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Confed Cup: Is Nigeria,Tahiti match sign of things to come?

By Ed Dove

While the history books will forever record that Nigeria recorded an emphatic 6-1 victory over Tahiti to open their Confederations Cup campaign, that simple stat will never tell the story of a fascinating and engrossing contest. The reality is that the Super Eagles were wholly unimpressive yet never looked like losing a match that probably has no place at a major international competition.

Sometimes it is easy to tell the story of a game of sport; the clichés are all to hand, and the actors play their parts according to the script.

Last night was not one of those occasions, and it left me unsure of how best to recall the narrative of a unique encounter. This contest was the rare occasion of a match that roundly delivered all that had been expected of it, but at the same time, provided a myriad of surprises and unforeseen dynamics that combined to make it a delightful 90 minutes of action.

I begin with the predictable. All those who previewed the contest envisaged a resounding Nigeria victory. The African champions are, after all, in 28th place in the FIFA World Rankings, 110 spots ahead of their opponents on Monday night.

Indeed, within half an hour, the game was over as a contest. The unfortunate Vallar put the ball past his own keeper on the five minute mark, before Nnamdi Oduamadi scored a brace to put the Super Eagles in a position of resounding dominance.

That Tahiti’s defence were regularly bewildered in the face of Nigeria’s offensive was surely no surprise either. Time and time again the backline of amateur players was overrun and overturned by a litany of Super Eagle forwards.

This game, however, will surely be remembered for the unexpected, for the narrative twists that few could have envisaged.

Who could have foreseen, for example, that the nominally neutral but abrasively partisan crowd would get behind Tahiti so forcefully? The islanders’ every touch was greeted with a cacophony of elation, while their goal was feted as though Neymar himself had bagged it.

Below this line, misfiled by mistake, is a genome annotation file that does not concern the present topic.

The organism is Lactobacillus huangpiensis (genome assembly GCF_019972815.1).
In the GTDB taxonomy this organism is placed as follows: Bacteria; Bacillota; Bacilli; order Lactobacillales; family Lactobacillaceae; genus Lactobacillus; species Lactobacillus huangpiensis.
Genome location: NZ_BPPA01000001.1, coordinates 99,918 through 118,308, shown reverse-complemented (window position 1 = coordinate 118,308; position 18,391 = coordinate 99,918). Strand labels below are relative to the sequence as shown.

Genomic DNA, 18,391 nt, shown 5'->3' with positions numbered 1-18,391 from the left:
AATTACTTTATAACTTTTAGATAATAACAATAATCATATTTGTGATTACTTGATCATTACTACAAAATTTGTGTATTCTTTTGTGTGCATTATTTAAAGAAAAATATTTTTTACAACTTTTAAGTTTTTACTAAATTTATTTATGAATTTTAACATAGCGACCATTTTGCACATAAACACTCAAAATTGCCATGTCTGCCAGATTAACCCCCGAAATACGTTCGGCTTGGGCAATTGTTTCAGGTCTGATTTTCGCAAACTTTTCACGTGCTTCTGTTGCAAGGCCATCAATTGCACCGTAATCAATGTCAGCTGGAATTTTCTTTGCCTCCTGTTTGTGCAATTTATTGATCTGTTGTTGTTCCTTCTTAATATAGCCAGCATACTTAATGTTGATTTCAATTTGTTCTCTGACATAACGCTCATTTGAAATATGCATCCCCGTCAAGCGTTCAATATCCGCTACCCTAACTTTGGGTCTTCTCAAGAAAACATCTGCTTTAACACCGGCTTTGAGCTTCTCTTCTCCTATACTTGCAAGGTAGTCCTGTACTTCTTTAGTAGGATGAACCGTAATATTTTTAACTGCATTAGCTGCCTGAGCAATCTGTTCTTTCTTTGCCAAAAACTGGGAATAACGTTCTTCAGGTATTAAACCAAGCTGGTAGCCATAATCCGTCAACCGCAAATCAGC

Nigeria, by contrast, were booed out of the building, and were treated as though Argentina had turned up at Belo Horizonte and were throwing their weight around against much weaker opposition.

The enormous ovation for Tahiti and the visceral distain of the Super Eagles naturally had an effect on Stephen Keshi’s young squad. The likes of Kenny Omeruo looked uncharacteristically tense at times, while his teammates appeared to visibly wilt in the face of the animosity towards them.

Tahiti's goalkeeper Xavier Samin dives for the ball as Nigeria's forward Anthony Ujah heads to the goal, during their FIFA Confederations Cup Brazil 2013 Group B football match, at the Mineirao Stadium in Belo Horizonte on June 17, 2013. Photo: AFP.
Tahiti’s goalkeeper Xavier Samin dives for the ball as Nigeria’s forward Anthony Ujah heads to the goal, during their FIFA Confederations Cup Brazil 2013 Group B football match, at the Mineirao Stadium in Belo Horizonte on June 17, 2013. Photo: AFP.

They also looked like they were caught unawares by the competency and composure of Tahiti’s attackers. Time and time again the veteran Marama Vahirua, making his debut for the side, offered a probing menace in the middle of the park.

Similarly, they minnows offered an abrasive threat down the left flank. The exquisitely named Steevy Chong Hue was a persistent challenge for Omeruo and Efe Ambrose, and frequently troubled the Naija backline by using good, old-fashioned speed and direct running.

The fans loved it, buying into the ‘underdog’ narrative completely, and contributing to the disarray painfully evident within Nigeria’s ranks.

The eleven on the field were clearly shattered by Tahiti’s goal, which came on 54 minutes. A routine corner wasn’t dealt with by the Naija backline, and Johnny Tehau rose above Ambrose to head past the unknowing Vincent Enyeama.

The finish certainly wasn’t in the script, and the Super Eagles were acutely aware of the inevitable humiliation and embarrassment that was due to come in their direction.

It is to their credit, therefore, that after a sustained period of malaise they managed to pick up the pace once more, rediscover a fluidity to their passing, and resume their terrorising of the underprepared Tahitians.

The 43 minutes or so of playing time that separated Nigeria’s third and their fourth were certainly desperate for Keshi and his team—incidentally, I have never seen a backroom staff looking so glum while 3-1 up at a major international tournament—but the Super Eagle’s final flurry could prove to be invaluable.

In the final 20 minutes or so they found the net a further three times. The erstwhile hero Tehau put past his own keeper, before Oduamadi and the impressive Elderson Echiejile completed the rout.

While the subsequent headlines have focused on Tahiti’s unlikely rally, and Nigeria’s uninspiring showing, I believe there is reason for optimism amidst the rubble of the triumph.

Bearing in mind the youthful XI, the squad’s well-documented injuries, the partisan crowd and the bonuses row that dominated the team’s pre-tournament preparation, a 6-1 scoreline isn’t too shabby. Indeed, the squad showed character to overcome their malaise and temporary lack of composure, and they are unlikely to forget that final convincing assault on the Tahitian goal.

I imagine this young squad will be stronger for the hardship and the unlikely misfortune that has riddled their post-Cup of Nations progression. With Spain and Uruguay to come, things may get worse before they get better, but look for a renewed mental solidity and a deeper conviction within the Super Eagles squad following the dramatic narrative of a thoroughly memorable encounter.

Ed Dove writes from Belo Horizonte , Brazil and can be followed @Eddydove


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